On this week's episode, we pile in on Android's potential convergence play with traditional (and not-so-traditional) desktop and laptop computing. Can this operating system get to a "5-in-1" paradise? We're joined by Juan Carlos Bagnell, longtime commentator (AKA SomeGadgetGuy), and Braden Farmer, creator of the app Taskbar.
- 02:05 - How did the desktop-ification of Android start out?
- 08:52 - How did Microsoft's attempt with Continuum on Windows Mobile fare?
- 12:09 - What did Samsung and other OEMs do to pick up the baton? Do they have a sustainable interest in developing desktop continuity?
- 23:45 - How does a phone communicate with external devices in the context of continuation — both wired and wirelessly?
- 34:43 - Where do OEMs and consumers get incentives to foster, use, and make viable desktop mode for Android?
- 43:24 - What are the deep technical aspects that make Taskbar work?
- 47:34 - Is Android a good candidate for workflows that include freeform windows?
About the Podcast
Android Bytes (powered by Esper)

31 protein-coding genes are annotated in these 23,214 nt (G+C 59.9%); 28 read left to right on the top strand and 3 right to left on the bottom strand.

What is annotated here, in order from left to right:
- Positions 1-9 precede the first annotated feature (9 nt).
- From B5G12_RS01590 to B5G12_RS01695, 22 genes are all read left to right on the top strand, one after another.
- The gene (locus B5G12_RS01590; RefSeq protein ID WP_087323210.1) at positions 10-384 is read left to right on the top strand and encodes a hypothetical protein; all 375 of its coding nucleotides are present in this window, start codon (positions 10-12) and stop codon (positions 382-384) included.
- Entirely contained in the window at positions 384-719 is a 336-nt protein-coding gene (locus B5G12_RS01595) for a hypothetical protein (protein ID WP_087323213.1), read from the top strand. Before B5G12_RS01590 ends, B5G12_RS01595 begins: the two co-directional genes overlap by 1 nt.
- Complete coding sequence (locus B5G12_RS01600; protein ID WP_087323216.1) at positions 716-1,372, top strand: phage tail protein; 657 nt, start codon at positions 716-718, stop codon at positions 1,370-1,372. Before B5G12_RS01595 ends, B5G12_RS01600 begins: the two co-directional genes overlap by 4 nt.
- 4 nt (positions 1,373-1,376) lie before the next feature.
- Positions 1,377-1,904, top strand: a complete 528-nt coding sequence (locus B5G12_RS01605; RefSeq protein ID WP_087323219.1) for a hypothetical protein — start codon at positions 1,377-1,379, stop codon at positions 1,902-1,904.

A weekly show that dives deep into the Android OS
Android Bytes (powered by Esper) is the podcast that dives deep into the engineering and business decisions behind the world’s most popular OS.
Android powers over 3 billion devices worldwide and is the platform of choice for over a thousand companies. You’ll find Android on smartphones, tablets, watches, TV, cars, kiosks, and so much more. How does Google architect Android to run on so many form factors, and how do companies fork AOSP to make it run on even more devices? These are the kinds of questions the Android Bytes podcast considers each week.
Join cohosts Mishaal Rahman and David Ruddock, two journalists with extensive knowledge covering the Android OS platform and ecosystem, as they speak to system architects, kernel engineers, app developers, and other distinguished experts in the Android space.
Get in touch with us at Esper.io if you’re looking to use Android for your product — we have the experience you need.